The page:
Famous investor Peter Lynch once said, "You won't improve results by pulling out the flowers and watering the weeds." Well-run, successful businesses (the flowers) tend to continue to outperform, and once an investor finds a company like that, it's just as important to keep focusing your investment resources toward helping those companies outperform in the future rather than pouring your water on the nearby weeds (speculative companies).

One of those "flowering" companies is Garmin (NASDAQ:GRMN), a maker of navigational devices used in automotive and recreational activities. In the last five years, its total return, including dividends, has more than doubled that of the S&P 500. And its future looks even brighter, led by several key areas of the business.

recreational offshore fishing boat

Image source: Getty Images.

An evolution of Garmin's business

A lot has changed for Garmin in the last five years. In 2016, 29% of revenue came from the company's auto segment. But as personal navigation devices (PNDs) were replaced by smartphones or built-in automotive GPS systems, the segment went into a decline. Five years later, almost 90% of sales comes from its outdoor, fitness, marine, and aviation segments, and total revenue for 2020 has grown almost 40% over 2016.

GRMN Total Return Level Chart

GRMN total return data by YCharts.

The growth segments have benefited from Garmin's ingenuity and a shift in consumer behavior. New and upgraded products have gained popularity as the company increases its spending for research and development (R&D). In 2019, R&D spending grew 6.75% versus the prior-year period, but that spending growth increased 16.25% in 2020. That has paid off, especially with consumers showing added interest in outdoor activities partly influenced by the pandemic. Overall revenue growth of 11% in 2020 accelerated through the year, with a fourth-quarter increase of 23% over the prior-year period.

Why buy Garmin now? 

Outdoor recreation, including camping and boating, has become more popular with consumers, and Garmin has been able to capitalize. For example, its new RV GPS Navigator is the latest and largest addition to its RV-specific GPS Navigator series, management says.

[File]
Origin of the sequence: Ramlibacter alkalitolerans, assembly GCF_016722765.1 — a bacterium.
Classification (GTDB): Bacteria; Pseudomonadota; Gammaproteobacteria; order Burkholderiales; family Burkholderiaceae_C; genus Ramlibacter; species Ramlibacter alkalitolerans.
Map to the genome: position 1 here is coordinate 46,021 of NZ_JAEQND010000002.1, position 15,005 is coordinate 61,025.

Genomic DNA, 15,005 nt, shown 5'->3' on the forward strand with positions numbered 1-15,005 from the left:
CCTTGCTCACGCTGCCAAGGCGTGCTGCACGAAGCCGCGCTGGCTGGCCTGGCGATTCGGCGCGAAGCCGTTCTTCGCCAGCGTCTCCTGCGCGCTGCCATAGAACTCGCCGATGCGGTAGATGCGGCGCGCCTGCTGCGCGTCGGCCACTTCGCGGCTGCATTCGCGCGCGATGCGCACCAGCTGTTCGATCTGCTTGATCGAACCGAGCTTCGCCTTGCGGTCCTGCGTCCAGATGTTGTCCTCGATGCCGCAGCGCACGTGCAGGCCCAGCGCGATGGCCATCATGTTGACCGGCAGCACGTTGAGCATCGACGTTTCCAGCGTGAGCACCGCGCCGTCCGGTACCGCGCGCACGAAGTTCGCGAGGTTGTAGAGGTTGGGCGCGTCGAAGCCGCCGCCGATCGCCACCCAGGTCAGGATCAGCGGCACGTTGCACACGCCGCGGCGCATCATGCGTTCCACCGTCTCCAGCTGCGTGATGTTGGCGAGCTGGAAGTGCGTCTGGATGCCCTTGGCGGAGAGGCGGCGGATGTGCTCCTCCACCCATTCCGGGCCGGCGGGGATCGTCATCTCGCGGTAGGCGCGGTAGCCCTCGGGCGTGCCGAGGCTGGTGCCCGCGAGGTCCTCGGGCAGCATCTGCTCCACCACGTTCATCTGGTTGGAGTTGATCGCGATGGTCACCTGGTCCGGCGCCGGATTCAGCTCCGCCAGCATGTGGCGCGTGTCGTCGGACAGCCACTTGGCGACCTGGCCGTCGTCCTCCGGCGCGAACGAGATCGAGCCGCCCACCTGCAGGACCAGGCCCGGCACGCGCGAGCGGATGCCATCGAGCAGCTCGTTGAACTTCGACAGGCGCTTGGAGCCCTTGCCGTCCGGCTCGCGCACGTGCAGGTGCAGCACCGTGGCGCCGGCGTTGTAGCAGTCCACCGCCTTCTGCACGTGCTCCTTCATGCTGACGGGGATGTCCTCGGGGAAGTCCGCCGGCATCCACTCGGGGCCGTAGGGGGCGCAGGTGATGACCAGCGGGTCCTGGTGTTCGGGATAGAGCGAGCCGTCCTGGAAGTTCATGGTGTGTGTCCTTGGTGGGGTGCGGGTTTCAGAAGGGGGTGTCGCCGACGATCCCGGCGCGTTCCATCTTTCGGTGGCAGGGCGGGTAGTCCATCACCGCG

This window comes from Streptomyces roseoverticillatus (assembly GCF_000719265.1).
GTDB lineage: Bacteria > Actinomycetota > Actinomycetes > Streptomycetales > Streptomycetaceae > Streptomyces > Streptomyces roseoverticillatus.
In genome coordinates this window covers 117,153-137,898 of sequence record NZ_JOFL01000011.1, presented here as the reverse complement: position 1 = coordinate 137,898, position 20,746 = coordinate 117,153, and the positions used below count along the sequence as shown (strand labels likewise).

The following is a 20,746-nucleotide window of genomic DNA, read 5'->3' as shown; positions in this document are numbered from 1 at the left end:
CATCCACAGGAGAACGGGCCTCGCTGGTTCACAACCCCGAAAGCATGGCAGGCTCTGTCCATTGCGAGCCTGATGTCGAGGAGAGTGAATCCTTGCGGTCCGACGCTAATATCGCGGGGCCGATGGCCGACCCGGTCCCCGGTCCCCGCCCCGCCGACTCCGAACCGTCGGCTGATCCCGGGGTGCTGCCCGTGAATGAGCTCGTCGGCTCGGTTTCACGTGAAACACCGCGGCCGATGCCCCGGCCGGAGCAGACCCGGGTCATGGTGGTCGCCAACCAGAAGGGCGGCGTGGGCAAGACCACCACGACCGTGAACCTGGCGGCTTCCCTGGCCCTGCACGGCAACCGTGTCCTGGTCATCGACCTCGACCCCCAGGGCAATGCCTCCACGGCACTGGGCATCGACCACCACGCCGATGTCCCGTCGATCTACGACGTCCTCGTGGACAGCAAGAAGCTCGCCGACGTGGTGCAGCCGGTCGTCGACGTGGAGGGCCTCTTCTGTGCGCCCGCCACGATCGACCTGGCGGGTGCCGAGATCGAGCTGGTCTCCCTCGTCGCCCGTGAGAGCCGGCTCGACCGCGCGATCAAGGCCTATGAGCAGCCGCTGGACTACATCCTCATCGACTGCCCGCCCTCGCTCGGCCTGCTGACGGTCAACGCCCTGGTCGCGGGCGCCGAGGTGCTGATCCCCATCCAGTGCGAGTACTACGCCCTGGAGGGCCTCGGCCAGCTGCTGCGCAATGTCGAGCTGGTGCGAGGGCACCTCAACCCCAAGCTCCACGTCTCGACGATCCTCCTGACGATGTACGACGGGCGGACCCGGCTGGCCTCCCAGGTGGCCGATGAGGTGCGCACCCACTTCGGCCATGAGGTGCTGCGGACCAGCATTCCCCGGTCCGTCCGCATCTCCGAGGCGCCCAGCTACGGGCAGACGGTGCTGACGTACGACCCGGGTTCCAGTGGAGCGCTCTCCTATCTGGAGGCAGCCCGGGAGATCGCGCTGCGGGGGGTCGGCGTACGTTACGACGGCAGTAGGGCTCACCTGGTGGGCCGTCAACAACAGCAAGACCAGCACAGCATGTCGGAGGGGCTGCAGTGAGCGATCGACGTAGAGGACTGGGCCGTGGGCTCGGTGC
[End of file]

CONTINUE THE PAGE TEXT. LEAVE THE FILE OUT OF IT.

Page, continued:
RV and boat manufacturers have been reporting strong sales and backlogs. David Foulkes, CEO of Brunswick (NYSE:BC), the maker of Sea Ray and Bayliner boats, said in its recent fourth-quarter and full-year 2020 earnings release that "continued strong performance in a robust marine retail environment" leads it to see "substantial growth opportunities" for 2021. RV retailer Camping World (NYSE:CWH) reported that its fourth-quarter 2020 revenue grew 17.5%, amid a year of declining product inventories and an increasing number of active customers.  

Garmin's devices are popular with those same consumers. The pandemic-influenced trends accelerated throughout 2020, as can be seen in its year-over-year quarterly growth from the relevant segments. 

Segment Q4 2020 Q3 2020 Q2 2020 Q1 2020
Outdoor 40% 30% (2%) 14%
Marine 48% 54% 4% 22%

Note: Parentheses indicate a decline. Data source: Garmin.

Garmin's valuation is still reasonable

Garmin expressed confidence that the outdoor, marine, and fitness segments will continue to grow at double-digit percentage rates in 2021, and even sees growth from its automotive segment for the first time in years. If expectations come to fruition, and overall revenue increases another 10% in 2021, today's price-to-earnings ratio of approximately 24, though not cheap, is reasonable.

Garmin also just announced the intention to raise its dividend by 10% for a current dividend yield of slightly over 2%. And the company ended the fourth quarter with cash and marketable securities of approximately $2.98 billion, more than 12.5% of its total market capitalization. 

Investors who have enjoyed the strong returns from owning Garmin stock should have more to look forward to. The company continues to invest in its business, has a large cash reserve, pays a nice dividend, and has products growing in popularity. All told, that makes now a good time to add more to an investment in this flowering stock. 

This article represents the opinion of the writer, who may disagree with the “official” recommendation position of a Motley Fool premium advisory service. We’re motley! Questioning an investing thesis -- even one of our own -- helps us all think critically about investing and make decisions that help us become smarter, happier, and richer.